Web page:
• My short term memory sucks. I can’t remember what I did 5 minutes ago. I can remember the combination to the bathroom door at the acupuncture office where I haven’t been for 8 months, but I can’t remember where I put my glasses not 5 minutes after I got out of the car.
  • I have to keep an actual written list of things I need to do and check them off as I do them. This isn’t, and never has been, me. Outside of maybe an occasional grocery list. Seriously.
  • I interchange words. Words that are not remotely related to each other but start with the same letters. Banana can become Band-Aid. Unless someone catches me doing that, I have no idea that I did it.
  • Words escape me. I don’t usually have problems accessing my vocabulary. Now? It takes a good 30 seconds to a minute IF I’m going to remember the word. Sometimes they never come.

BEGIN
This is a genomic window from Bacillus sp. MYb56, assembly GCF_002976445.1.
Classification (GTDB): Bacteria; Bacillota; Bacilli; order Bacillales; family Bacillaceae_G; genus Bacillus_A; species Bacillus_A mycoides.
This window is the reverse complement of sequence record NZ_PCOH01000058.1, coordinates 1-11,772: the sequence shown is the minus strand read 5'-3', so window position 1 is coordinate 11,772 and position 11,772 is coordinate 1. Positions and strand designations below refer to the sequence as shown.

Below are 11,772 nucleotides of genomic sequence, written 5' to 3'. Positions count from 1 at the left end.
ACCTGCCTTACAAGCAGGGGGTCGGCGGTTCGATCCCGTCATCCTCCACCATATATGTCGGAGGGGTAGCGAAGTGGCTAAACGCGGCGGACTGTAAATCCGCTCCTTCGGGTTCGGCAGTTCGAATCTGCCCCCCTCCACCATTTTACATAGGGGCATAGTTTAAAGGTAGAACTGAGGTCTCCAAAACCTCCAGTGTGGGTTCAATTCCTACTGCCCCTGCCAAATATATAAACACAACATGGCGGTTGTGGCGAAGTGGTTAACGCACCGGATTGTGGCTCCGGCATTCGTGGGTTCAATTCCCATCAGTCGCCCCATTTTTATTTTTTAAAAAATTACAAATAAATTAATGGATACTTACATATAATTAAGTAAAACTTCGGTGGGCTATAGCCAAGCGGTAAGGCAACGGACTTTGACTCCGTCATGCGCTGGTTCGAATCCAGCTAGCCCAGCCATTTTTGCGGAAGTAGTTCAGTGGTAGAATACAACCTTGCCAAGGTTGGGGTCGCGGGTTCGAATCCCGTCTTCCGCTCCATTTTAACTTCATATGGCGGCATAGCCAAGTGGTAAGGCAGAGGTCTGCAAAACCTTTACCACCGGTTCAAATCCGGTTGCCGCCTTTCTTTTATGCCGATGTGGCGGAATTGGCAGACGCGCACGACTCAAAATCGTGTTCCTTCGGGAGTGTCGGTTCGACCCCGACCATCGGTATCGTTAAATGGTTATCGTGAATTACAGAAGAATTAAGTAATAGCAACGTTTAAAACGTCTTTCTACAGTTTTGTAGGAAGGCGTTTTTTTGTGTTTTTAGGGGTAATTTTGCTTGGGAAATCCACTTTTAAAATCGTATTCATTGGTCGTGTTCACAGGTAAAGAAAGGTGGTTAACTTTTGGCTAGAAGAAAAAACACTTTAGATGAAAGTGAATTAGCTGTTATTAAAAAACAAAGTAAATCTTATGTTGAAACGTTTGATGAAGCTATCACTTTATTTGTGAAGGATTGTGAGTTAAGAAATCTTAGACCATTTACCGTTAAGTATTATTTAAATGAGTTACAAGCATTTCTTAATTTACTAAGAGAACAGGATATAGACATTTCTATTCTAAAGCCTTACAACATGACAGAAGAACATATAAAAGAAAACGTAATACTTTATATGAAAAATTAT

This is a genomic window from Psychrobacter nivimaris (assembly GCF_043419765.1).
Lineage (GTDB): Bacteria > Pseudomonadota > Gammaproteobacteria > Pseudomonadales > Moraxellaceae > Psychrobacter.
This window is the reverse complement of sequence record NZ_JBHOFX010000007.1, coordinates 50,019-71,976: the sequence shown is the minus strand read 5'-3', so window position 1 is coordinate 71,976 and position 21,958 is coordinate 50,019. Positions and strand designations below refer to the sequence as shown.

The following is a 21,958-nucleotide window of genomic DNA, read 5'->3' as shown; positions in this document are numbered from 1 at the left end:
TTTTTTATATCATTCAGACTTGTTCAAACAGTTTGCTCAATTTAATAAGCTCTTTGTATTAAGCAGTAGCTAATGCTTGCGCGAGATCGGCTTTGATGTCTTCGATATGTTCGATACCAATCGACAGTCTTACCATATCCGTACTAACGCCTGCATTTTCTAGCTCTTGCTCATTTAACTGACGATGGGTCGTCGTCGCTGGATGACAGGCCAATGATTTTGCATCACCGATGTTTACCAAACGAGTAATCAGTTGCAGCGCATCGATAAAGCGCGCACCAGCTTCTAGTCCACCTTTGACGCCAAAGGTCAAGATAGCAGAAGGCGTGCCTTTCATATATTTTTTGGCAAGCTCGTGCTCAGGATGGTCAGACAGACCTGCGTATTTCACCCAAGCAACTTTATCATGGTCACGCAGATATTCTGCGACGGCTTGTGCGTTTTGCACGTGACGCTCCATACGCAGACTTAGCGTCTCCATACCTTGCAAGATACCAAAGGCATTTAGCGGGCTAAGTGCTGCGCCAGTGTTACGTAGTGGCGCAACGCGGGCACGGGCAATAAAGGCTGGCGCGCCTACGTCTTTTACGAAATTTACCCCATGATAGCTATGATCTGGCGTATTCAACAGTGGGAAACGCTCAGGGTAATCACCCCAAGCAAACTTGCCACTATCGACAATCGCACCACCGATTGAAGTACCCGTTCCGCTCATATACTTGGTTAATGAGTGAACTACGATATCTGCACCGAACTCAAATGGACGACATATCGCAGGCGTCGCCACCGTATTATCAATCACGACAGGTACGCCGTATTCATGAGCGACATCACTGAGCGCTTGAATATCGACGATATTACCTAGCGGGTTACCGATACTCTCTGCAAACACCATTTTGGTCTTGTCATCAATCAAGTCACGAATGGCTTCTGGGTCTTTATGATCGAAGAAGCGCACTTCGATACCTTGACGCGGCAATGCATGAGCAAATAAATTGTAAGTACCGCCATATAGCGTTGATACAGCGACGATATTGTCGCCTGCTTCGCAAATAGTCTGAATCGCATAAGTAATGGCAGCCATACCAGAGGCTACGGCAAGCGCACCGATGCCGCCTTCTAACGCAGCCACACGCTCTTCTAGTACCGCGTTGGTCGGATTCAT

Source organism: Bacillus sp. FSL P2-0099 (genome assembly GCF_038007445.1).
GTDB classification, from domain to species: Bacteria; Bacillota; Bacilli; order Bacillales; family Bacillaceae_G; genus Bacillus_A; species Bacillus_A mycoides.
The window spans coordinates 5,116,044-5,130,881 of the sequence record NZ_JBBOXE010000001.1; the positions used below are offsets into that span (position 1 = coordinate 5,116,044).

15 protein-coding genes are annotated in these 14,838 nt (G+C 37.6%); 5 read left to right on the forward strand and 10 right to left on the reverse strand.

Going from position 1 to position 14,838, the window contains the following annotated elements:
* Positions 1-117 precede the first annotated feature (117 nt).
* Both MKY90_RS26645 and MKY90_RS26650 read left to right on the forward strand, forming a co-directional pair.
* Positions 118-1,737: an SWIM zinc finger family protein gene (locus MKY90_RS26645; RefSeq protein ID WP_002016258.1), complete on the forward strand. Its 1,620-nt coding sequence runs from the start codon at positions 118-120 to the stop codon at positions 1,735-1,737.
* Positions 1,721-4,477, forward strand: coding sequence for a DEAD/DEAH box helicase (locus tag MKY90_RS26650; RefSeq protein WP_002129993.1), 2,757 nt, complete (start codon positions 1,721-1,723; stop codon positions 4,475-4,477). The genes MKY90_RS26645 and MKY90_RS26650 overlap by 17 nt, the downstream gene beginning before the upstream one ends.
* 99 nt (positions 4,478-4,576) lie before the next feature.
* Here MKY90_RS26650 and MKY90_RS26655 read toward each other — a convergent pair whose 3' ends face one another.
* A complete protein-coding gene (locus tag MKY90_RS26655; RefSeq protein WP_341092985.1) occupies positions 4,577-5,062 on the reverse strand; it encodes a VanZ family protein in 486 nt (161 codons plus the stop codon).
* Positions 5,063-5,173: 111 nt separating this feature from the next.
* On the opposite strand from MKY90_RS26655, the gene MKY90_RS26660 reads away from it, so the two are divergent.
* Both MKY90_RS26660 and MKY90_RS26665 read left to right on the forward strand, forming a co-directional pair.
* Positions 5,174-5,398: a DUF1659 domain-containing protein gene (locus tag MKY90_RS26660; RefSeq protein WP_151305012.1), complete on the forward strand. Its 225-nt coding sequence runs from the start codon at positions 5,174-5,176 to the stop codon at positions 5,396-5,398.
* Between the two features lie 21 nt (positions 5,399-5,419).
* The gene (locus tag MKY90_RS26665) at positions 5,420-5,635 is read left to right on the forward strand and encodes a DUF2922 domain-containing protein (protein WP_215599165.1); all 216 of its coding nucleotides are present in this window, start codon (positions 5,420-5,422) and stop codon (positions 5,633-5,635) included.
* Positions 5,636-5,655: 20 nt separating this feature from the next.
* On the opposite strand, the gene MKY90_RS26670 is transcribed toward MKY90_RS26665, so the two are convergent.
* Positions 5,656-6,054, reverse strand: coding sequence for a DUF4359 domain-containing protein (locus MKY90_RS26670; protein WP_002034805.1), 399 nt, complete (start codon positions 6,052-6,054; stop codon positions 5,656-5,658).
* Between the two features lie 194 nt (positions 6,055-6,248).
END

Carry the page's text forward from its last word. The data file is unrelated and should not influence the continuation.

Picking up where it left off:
• I’m having a hell of a time retaining things I’ve read. I’m trying to do some certification training for work. Before I would write down the things I was struggling with and remember that later. Not anymore. This truly sucks. And this piece, I don’t know how to fix or work around.

For someone who relies on a partially idetic memory, which means that I can usually picture the screen you’re on troubleshooting a computer issue, or details of things based on a picture in my head of the web page where I found the fix, this type of cognitive function loss is frustrating. Thinking about spending the next 5-20 years like this is not only scary, but unacceptable to me.